“She’s not going to fucking help us,” Michael spat. “No one can.” He pushed his chair away from the table and stood. “Laura, I’m going back to work, I’ll see you tonight.” Then he stomped over to the door and disappeared out into the storm.
“Laura, I -”
“No,” she held up her hand, then gathered her bag from the floor, white knuckling it’s straps. “It’s not your fault. I just thought you might have an answer for us.”
“I’m a writer, I like ghost stories,” Liz began, then stopped herself and apologized again. “Laura, I am sorry. I have daughters and I can’t even imagine.”
“No, you can’t,” she said. “And I hope you never have to.”
I should have told her that the ghost hunters recorded a disembodied voice saying her name, but somehow I couldn’t. When I realized she didn’t have any answers for us, that she was only there to record our story, I decided there was no reason to bring it up. She obviously didn’t have idea how to help us and I could tell that we’d frightened her. What good would it do to tell her some demon had whispered her name in my home. It was probably another one of the house’s tricks designed to get my hopes up only to have them dashed again.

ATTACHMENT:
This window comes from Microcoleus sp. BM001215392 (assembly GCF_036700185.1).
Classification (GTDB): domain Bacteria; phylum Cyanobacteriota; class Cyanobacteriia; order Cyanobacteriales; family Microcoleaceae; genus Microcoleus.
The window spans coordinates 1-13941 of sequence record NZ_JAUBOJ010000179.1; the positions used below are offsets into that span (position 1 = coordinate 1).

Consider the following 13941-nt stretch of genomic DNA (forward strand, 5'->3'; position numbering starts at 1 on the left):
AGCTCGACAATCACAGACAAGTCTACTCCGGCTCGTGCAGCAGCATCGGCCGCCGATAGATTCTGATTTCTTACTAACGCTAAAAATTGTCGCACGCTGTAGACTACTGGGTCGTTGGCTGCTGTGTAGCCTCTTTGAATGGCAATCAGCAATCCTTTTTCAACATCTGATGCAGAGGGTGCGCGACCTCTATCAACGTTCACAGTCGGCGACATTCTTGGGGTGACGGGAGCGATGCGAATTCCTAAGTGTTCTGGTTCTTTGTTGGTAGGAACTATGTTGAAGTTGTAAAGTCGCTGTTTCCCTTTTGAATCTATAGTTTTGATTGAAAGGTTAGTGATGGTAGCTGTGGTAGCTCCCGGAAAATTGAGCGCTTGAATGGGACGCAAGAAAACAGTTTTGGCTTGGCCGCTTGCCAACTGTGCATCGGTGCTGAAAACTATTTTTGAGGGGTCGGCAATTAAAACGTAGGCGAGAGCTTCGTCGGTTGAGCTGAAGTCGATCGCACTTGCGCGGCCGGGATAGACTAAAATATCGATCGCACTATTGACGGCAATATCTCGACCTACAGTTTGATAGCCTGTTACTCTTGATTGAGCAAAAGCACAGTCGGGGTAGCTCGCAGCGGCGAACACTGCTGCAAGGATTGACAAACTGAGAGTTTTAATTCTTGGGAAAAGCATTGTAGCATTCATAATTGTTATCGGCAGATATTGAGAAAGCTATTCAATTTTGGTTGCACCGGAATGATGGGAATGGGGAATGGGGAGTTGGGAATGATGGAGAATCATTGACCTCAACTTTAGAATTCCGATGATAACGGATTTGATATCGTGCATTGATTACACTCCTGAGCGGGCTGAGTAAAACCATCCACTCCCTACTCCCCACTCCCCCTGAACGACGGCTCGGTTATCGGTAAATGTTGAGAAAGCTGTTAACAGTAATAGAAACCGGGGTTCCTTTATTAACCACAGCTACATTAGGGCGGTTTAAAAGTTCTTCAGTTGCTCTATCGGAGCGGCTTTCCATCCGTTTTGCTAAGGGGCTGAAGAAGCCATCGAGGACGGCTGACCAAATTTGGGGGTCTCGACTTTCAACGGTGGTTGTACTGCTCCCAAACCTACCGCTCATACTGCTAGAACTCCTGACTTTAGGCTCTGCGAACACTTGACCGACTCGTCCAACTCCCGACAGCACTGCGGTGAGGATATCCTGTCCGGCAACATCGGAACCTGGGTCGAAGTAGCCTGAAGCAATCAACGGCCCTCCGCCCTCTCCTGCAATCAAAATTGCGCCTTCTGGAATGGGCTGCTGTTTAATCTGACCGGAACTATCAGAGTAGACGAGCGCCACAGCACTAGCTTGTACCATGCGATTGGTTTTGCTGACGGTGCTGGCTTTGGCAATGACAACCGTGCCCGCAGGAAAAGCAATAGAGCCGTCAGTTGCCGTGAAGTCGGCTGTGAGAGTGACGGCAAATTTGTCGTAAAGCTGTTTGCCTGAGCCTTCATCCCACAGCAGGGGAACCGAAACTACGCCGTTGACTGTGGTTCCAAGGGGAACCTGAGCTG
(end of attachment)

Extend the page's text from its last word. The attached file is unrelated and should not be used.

More time passed. There were more specialists. The reiki healer claimed to have separated Lilith’s soul from the spirit attachment she’d developed in our home. A psychic told me she saw a dark cloud hovering just above my daughter’s head. The strangest thing was that Lilith grew more and more was more agreeable, pleasant eve. Though no one could claim that she’d made any friends at school her teachers began to report that she had started to interact with some of her classmates. She started eating more, brushed her hair, showered every morning. She answered us when we asked questions like “How was your day?” and “Would you like anymore pasta?” On the surface it appeared the worst of our nightmare had passed.
Lilith began acting like a normal fifteen going on sixteen year old girl. I ran out of things to report to her doctors. She wasn’t displaying concerning behavior anymore. Behavior aside, I knew in my heart that she wasn’t Lilith anymore. It was as if she were getting used to being a new person, or that the thing inside of her was getting the hang of acting like a teenager.